Solar Power: Guess I’ll have to wait until another Time
I had a consultant come to my house and take some measurements to see if I would benefit from solar energy. That’s getting to be a more common sight you sometimes see on roofs, not to be confused with solar heating which has been long used for heating water in a home, especially water for the pool.
Solar heating panels are usually solid black, while solar panels for electricity have silver solar cells in the panels and are not solid black.
Many of the parameters the consultant was figuring I had already roughly figured out in my head or calculated on paper before he came. There were not many surprises. I had roughly figured it would be marginal whether I would benefit by going solar.
After he did his calculations we talked a short while, he showed me some installations in his presentation book, then left saying he would be in touch with me in a few days. Because their solar power installation involved two companies he had to submit his figures to them so they could calculate their costs. They also have a computer program calculate several variables and rates along with savings you should expect.
A few days later I received their proposal. Glancing over it I saw several, what I call “mistakes”, which would ultimately make it unfeasible to switch. I made remarks about the “mistakes” and suggested a slight change that would conceivably put me in the range of possibly switching to solar power. If it did make a difference, it would definitely be marginal, and I’d be taking a chance on electricity rates really going up fast in the next 18 years.
As far as I was concerned the proposal was greatly flawed, and if correct, it would show a net increase in cost over the use of electricity I currently pay. I re-sent the proposal along with my findings and suggestions some 14 days ago. I haven’t heard back from them. I really don’t expect to, but I’m always open to surprises.
I had noticed that most of the installations in his presentation book had systems of about 7 KWH or more. That means they generated 7 thousand watts per hour. The system he calculated for me was also a 7 KWH system and was to generate about 85% of the electricity I use on an average day (averaged over a whole year).
Here are my observations:
- I doubt I average 7kwh (AC) a day, except on the few real hot days in the summer with the A/C on. [He told me the rating is based on 5.5 hrs daily solar power generation] I also stay up real late with my computers and lights on almost every night, plus most nights the TV is on past midnight.
- The rates his program used to generate my current costs were estimates and were higher than my actual rates.
- The rate schedule for the solar power system would use a different rate schedule which seemed considerably higher than my current rate schedule. It would switch to Time-of-Day rates
- The final savings it showed for my bill was based on the time of day rates and was off by several hundred dollars a month. It showed savings of $200 to $550/mo. (but I only pay $221 average payments currently)
- Their estimate of my costs would be $203/mo for 18 years + a small electricity bill from Edison each month (system calculated to cover 85% of my electrical use)
- So. Cal Edison will not give you a check for the difference if you generate more electricity than you use (note- excess electricity is given to Edison).
- Overall I would be paying more for electricity than now, plus it would cost me many thousands up front to have the system installed, but their “savings” showed several hundred dollars a month savings.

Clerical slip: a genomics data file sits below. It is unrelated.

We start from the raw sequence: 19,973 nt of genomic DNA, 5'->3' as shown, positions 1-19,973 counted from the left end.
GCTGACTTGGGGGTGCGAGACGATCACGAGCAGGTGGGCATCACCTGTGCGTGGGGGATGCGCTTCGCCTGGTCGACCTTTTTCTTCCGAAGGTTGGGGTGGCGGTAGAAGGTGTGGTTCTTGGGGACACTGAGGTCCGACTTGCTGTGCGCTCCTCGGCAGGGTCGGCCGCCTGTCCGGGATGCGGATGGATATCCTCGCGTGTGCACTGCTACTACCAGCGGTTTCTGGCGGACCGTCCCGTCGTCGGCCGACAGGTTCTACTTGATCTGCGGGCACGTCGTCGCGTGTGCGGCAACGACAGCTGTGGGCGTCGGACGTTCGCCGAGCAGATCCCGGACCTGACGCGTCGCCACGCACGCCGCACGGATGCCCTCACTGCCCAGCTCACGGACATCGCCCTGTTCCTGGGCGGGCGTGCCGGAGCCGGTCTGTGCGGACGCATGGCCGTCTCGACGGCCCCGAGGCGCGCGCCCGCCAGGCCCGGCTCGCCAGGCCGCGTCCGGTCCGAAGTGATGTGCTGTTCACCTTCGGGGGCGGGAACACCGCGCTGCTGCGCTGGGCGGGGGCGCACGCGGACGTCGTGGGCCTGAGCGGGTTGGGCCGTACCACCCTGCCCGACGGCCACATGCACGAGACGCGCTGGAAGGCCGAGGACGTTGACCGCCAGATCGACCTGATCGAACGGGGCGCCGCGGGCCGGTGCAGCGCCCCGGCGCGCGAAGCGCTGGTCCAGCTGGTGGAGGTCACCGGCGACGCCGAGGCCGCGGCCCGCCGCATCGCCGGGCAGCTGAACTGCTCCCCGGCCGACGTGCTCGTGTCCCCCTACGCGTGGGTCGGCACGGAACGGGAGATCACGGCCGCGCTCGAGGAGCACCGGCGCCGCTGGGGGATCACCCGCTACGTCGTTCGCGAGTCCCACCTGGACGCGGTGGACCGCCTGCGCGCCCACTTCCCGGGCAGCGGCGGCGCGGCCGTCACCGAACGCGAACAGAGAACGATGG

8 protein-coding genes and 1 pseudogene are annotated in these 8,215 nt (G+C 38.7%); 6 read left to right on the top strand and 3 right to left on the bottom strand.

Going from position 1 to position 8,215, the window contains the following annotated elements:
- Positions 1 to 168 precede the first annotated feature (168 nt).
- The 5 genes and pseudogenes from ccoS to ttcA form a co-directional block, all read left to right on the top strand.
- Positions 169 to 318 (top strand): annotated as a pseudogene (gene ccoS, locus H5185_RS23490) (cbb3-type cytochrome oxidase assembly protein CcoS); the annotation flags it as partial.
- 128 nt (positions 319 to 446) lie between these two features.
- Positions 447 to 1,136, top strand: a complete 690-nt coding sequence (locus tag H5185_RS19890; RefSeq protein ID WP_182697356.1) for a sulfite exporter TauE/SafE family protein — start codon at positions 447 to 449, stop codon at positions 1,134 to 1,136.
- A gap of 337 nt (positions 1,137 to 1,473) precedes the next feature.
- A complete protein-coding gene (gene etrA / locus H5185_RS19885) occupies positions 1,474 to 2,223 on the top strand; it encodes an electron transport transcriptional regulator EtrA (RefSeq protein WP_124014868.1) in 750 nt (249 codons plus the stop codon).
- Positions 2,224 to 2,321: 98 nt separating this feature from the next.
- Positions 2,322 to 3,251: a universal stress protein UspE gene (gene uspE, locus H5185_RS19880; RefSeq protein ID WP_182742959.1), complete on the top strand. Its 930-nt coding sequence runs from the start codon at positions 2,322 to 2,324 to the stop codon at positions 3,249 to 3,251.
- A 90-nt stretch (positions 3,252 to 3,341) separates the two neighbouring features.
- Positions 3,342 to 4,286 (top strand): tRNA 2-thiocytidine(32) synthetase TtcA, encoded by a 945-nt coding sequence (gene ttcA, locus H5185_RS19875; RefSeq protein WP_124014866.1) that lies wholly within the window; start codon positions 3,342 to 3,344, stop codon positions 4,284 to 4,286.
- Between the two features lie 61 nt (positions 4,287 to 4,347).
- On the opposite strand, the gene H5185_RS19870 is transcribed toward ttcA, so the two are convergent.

- There was a definite conflict in their proposal and it didn’t indicate any savings if I looked beneath the surface of the proposal.
- All these calculations took advantage of the $30,000 Federal Tax Credit and the State (CA) rebate of $1.90 AC Watt. (solar cells produce DC and must be converted to AC with some loss of power occurring)
We have 5 to 7 adults in our home and try to conserve on the air conditioning when possible. It is not often possible since we have old people living with us and they are either too hot or too cold. Naturally in the summer when the air conditioning is blasting they are still too hot.
But we are on Edison’s summer savings plan and they remotely cut off the air conditioning unit on the hottest days. It doesn’t happen too often however. It is almost impossible to keep unused lights off, but most of the lights have been replaced with fluorescent bulbs.
My conclusions: Unless you use a lot of electricity it will not be cost effective in most cases to switch to solar power. If you are a large family and waste electricity it might be practical. If you are in an area of the country where the rates are considerably more than we pay here in Southern California under Edison it might be worthwhile.
Solar Power in 2013?
Update July 3, 2013
The past two years I have had at least a dozen people try to sell me solar power, over the telephone and in person. I refused each time, knowing that in my case it is not cost effective. As much as I would like to help the planet and save money at the same time, I still don’t think it is practical for me at this time. I notice now several companies in California are advertising that if your electricity bill is over $150 a month solar would save you money.
I’m not sure, but it seems like most of my electricity bills are right around $100 a month, some less some more, except in the 3-4 months of summer or fall. I am still on the summer savings plan that Southern California Edison has, but it is definitely not as good as the original plan they had 25 years ago. Now they can cut off the A/C more than a few times a year and for longer too.
If anyone in Southern California using SCE has found they actually save money with solar cells please contact me and/or add your comments.